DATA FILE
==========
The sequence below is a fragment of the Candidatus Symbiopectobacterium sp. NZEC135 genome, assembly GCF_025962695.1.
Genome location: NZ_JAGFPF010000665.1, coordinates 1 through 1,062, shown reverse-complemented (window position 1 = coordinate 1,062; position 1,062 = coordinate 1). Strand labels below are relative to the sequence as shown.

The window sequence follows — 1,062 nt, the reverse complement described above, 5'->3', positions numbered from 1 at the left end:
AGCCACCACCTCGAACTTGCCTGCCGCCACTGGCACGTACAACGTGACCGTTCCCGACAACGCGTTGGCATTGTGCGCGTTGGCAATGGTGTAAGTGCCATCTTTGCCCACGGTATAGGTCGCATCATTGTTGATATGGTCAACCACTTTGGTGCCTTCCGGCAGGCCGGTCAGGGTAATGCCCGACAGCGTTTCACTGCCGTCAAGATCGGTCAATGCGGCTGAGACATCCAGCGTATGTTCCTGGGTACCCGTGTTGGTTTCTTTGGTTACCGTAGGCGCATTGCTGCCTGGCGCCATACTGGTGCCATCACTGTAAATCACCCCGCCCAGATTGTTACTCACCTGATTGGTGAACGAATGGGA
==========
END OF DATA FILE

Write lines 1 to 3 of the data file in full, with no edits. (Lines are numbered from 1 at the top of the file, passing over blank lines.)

The sequence below is a fragment of the Candidatus Symbiopectobacterium sp. NZEC135 genome, assembly GCF_025962695.1.
Genome location: NZ_JAGFPF010000665.1, coordinates 1 through 1,062, shown reverse-complemented (window position 1 = coordinate 1,062; position 1,062 = coordinate 1). Strand labels below are relative to the sequence as shown.

The window sequence follows — 1,062 nt, the reverse complement described above, 5'->3', positions numbered from 1 at the left end: